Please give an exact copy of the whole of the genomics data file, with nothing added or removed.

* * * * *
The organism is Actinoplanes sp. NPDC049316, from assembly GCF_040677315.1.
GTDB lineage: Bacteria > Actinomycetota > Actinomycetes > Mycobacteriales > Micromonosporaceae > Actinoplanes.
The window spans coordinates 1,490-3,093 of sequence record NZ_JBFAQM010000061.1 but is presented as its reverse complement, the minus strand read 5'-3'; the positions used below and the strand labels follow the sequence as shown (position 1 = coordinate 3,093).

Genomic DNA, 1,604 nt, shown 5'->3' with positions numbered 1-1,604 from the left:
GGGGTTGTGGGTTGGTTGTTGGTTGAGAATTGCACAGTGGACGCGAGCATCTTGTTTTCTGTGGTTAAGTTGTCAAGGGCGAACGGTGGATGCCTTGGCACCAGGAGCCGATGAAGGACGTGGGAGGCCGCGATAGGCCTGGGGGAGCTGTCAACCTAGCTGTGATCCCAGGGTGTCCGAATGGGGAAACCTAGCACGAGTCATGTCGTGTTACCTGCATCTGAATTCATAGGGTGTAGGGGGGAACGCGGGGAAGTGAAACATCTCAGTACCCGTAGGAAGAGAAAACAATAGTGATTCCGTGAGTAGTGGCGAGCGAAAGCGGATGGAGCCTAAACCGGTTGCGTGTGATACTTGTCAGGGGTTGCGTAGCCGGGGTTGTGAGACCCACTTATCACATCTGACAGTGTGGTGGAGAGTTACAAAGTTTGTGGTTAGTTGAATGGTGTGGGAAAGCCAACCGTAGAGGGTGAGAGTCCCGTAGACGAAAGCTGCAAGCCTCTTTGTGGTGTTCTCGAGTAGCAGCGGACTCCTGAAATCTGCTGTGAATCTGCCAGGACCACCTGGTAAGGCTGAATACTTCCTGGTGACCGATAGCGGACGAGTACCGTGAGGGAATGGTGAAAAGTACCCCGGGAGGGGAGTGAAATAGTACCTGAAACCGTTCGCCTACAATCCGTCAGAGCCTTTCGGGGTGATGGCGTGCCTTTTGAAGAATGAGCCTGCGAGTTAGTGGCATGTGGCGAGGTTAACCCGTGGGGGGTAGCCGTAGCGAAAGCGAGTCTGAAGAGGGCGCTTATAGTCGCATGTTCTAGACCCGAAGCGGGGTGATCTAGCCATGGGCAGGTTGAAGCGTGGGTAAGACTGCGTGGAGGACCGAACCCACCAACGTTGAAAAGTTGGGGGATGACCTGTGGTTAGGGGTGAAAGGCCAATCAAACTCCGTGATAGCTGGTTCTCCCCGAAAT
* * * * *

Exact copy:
The organism is Actinoplanes sp. NPDC049316, from assembly GCF_040677315.1.
GTDB lineage: Bacteria > Actinomycetota > Actinomycetes > Mycobacteriales > Micromonosporaceae > Actinoplanes.
The window spans coordinates 1,490-3,093 of sequence record NZ_JBFAQM010000061.1 but is presented as its reverse complement, the minus strand read 5'-3'; the positions used below and the strand labels follow the sequence as shown (position 1 = coordinate 3,093).

Genomic DNA, 1,604 nt, shown 5'->3' with positions numbered 1-1,604 from the left:
GGGGTTGTGGGTTGGTTGTTGGTTGAGAATTGCACAGTGGACGCGAGCATCTTGTTTTCTGTGGTTAAGTTGTCAAGGGCGAACGGTGGATGCCTTGGCACCAGGAGCCGATGAAGGACGTGGGAGGCCGCGATAGGCCTGGGGGAGCTGTCAACCTAGCTGTGATCCCAGGGTGTCCGAATGGGGAAACCTAGCACGAGTCATGTCGTGTTACCTGCATCTGAATTCATAGGGTGTAGGGGGGAACGCGGGGAAGTGAAACATCTCAGTACCCGTAGGAAGAGAAAACAATAGTGATTCCGTGAGTAGTGGCGAGCGAAAGCGGATGGAGCCTAAACCGGTTGCGTGTGATACTTGTCAGGGGTTGCGTAGCCGGGGTTGTGAGACCCACTTATCACATCTGACAGTGTGGTGGAGAGTTACAAAGTTTGTGGTTAGTTGAATGGTGTGGGAAAGCCAACCGTAGAGGGTGAGAGTCCCGTAGACGAAAGCTGCAAGCCTCTTTGTGGTGTTCTCGAGTAGCAGCGGACTCCTGAAATCTGCTGTGAATCTGCCAGGACCACCTGGTAAGGCTGAATACTTCCTGGTGACCGATAGCGGACGAGTACCGTGAGGGAATGGTGAAAAGTACCCCGGGAGGGGAGTGAAATAGTACCTGAAACCGTTCGCCTACAATCCGTCAGAGCCTTTCGGGGTGATGGCGTGCCTTTTGAAGAATGAGCCTGCGAGTTAGTGGCATGTGGCGAGGTTAACCCGTGGGGGGTAGCCGTAGCGAAAGCGAGTCTGAAGAGGGCGCTTATAGTCGCATGTTCTAGACCCGAAGCGGGGTGATCTAGCCATGGGCAGGTTGAAGCGTGGGTAAGACTGCGTGGAGGACCGAACCCACCAACGTTGAAAAGTTGGGGGATGACCTGTGGTTAGGGGTGAAAGGCCAATCAAACTCCGTGATAGCTGGTTCTCCCCGAAAT